SALEM, Mo. — When 17-year-old Shawna Woolard found out she was pregnant, she dropped out of high school, moved in with her boyfriend and began preparing the baby's room.
The standout athlete and honor student at Cabool High School was ecstatic about motherhood, relatives said.
About the same time, Delila Clay began telling people in nearby Viburnum that she was expecting, and telling her boyfriend about visits to her obstetrician.
"She faked it for nine months," Viburnum Police Chief Allen Mathes said.
On July 2, Shawna delivered a healthy 8-pound, 11-ounce boy, Chase. Eight days later, she was found shot to death along a logging road. Police found the baby with Clay, who claimed she bought the child from Shawna.
Authorities won't comment on Clay's accusation. But Dent County prosecutor Sara Bryson took the claim seriously enough to charge Clay, 36, with trafficking in children, in addition to first-degree murder.
Police allege that Clay confessed, saying they argued after Shawna backed out of the deal. Authorities refused to allow her to be interviewed.
Shawna's relatives say the accusations that Shawna sold her baby couldn't be further from the truth.
"That's as farfetched a story as you'll ever hear," said her father, Ron Woolard.
"I know Shawna wouldn't do something like that," said her mother, Sandra Richardson, choking back tears.
Shawna grew up in Cabool, a town of 2,000 residents in southeastern Missouri. She was quiet, active in sports, a cheerleader, and had about a B average, said her middle school principal, Bob Fields.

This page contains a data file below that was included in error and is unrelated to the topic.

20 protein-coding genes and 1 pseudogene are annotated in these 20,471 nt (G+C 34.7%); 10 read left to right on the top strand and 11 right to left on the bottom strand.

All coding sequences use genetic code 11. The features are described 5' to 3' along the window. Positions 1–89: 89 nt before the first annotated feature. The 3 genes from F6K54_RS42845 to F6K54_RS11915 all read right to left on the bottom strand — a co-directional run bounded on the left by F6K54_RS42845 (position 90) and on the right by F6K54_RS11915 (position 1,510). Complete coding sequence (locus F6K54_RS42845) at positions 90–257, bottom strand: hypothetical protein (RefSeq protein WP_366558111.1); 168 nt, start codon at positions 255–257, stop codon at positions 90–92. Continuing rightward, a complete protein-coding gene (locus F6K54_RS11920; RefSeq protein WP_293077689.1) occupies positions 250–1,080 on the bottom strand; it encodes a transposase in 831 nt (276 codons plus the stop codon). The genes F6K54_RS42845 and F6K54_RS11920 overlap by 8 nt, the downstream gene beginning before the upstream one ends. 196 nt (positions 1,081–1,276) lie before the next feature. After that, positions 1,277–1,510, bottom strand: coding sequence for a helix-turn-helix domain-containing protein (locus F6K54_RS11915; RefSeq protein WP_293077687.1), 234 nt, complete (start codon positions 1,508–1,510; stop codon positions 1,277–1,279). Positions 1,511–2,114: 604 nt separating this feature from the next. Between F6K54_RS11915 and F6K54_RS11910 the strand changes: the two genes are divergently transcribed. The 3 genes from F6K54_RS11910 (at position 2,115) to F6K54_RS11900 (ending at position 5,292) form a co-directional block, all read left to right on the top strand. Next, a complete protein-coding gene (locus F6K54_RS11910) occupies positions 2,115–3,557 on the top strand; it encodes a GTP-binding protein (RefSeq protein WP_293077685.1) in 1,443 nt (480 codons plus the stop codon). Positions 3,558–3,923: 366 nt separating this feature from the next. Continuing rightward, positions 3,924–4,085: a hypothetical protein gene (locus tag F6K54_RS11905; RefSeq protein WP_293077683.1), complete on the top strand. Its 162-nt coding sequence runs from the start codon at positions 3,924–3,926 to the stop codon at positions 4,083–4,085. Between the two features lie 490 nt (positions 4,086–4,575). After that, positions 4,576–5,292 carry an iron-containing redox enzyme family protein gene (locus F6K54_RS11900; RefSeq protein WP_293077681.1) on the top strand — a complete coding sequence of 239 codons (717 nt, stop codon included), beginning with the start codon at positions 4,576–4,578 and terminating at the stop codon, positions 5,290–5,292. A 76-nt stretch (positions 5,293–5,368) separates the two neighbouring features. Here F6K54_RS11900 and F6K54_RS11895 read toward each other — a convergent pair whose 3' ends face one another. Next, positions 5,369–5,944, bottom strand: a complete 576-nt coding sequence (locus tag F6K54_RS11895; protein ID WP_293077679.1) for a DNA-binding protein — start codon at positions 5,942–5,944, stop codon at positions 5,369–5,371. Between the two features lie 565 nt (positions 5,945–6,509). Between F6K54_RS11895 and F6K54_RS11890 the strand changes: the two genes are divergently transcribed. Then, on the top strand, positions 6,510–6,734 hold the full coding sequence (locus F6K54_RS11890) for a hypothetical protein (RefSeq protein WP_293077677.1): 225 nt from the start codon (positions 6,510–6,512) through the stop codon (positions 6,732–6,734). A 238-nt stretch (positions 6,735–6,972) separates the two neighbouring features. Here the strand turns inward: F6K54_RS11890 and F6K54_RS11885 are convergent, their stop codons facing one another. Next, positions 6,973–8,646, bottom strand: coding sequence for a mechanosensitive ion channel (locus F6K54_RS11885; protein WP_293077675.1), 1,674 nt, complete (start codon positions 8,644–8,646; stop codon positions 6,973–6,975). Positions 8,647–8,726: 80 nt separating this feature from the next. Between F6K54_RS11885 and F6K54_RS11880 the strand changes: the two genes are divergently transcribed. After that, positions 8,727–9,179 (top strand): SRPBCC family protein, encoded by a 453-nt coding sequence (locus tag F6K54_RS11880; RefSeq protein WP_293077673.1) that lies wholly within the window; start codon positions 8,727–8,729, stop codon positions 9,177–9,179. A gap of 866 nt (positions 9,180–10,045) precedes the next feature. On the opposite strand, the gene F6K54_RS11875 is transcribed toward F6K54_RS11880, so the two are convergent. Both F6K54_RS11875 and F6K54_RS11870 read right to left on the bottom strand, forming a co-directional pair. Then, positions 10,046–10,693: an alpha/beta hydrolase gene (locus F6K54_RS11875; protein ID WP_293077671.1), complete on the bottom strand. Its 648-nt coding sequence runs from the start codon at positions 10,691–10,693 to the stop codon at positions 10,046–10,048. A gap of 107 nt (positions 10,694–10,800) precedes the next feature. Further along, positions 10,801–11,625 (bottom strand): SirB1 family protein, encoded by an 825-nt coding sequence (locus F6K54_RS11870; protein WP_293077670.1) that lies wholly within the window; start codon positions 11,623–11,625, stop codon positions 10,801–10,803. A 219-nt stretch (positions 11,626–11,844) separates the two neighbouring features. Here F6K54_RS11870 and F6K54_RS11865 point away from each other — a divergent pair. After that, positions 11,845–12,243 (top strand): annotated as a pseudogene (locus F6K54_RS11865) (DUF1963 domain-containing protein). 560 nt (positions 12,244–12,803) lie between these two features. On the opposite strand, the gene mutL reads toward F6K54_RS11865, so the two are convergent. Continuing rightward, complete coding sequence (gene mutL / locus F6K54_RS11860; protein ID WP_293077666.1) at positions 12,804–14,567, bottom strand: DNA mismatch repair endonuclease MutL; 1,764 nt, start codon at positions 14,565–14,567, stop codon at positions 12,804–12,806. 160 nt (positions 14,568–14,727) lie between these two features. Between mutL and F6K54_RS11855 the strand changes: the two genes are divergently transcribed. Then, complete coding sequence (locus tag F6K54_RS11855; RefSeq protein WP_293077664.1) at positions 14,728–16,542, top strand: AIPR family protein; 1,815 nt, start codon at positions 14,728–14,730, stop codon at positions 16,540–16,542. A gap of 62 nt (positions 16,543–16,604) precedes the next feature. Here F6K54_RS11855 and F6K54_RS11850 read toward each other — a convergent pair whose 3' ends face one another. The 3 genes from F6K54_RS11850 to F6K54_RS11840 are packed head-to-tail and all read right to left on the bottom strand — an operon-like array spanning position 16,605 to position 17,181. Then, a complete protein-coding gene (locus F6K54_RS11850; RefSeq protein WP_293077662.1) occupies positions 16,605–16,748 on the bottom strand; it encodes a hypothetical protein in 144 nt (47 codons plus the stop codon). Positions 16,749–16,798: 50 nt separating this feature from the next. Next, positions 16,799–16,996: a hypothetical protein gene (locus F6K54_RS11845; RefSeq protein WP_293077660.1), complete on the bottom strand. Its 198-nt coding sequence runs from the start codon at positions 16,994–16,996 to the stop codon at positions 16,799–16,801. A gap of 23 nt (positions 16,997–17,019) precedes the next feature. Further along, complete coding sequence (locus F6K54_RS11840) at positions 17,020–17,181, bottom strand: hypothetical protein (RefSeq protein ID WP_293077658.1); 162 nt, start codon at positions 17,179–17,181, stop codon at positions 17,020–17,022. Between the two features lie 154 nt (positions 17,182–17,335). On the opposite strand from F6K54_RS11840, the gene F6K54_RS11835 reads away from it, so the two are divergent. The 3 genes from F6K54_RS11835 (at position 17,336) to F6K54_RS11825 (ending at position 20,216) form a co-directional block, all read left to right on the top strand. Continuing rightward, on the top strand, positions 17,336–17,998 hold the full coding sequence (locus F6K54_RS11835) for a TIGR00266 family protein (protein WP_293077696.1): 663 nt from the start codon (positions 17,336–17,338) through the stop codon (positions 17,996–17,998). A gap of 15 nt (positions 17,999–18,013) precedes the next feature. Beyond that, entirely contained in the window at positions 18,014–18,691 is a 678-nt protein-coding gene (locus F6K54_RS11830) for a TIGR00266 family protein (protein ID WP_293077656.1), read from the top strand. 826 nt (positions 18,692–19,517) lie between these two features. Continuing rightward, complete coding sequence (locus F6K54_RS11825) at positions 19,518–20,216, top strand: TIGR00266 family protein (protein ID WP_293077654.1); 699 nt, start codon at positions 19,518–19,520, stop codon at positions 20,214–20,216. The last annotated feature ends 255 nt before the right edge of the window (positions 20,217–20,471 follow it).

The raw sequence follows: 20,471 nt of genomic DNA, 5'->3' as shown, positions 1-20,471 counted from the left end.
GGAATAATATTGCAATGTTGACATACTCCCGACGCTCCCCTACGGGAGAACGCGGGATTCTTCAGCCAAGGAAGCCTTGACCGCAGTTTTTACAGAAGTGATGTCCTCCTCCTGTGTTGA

Shawna's sister, Mandy Roberts, 21, pulled out three huge scrapbooks dedicated to Shawna--books stuffed with track ribbons, honor roll certificates and newspaper clippings.
Shawna spent much of her free time with kids, relatives said, baby-sitting and volunteering each Halloween to escort trick-or-treaters on their rounds.
"Anybody that knew her knew she wouldn't sell her baby," Ron Woolard said.
Shawna's baby was delivered by caesarean section on July 2 at Salem Hospital.
On July 6, her boyfriend, Tim Shipp, left for work at a car dealership at 8 a.m., but called around noon to see how Shawna felt. There was no answer. About 2:30 p.m., there was still no answer, so he asked his brother to go check on her.
The front door was open, the TV was on and Shawna was gone. Her dog, Boo, had been locked inside the hot bedroom.
"She would never do that--she treated that dog like a baby," Richardson said.
Police were led to Clay, and Shawna's baby, after a neighbor became suspicious about Clay's supposed pregnancy and called police.
"She [Clay] told this friend she was going to the hospital to have a baby," Roberts said. "Five hours later she came back. Anybody knows you don't have a baby and come home five hours later looking like nothing happened."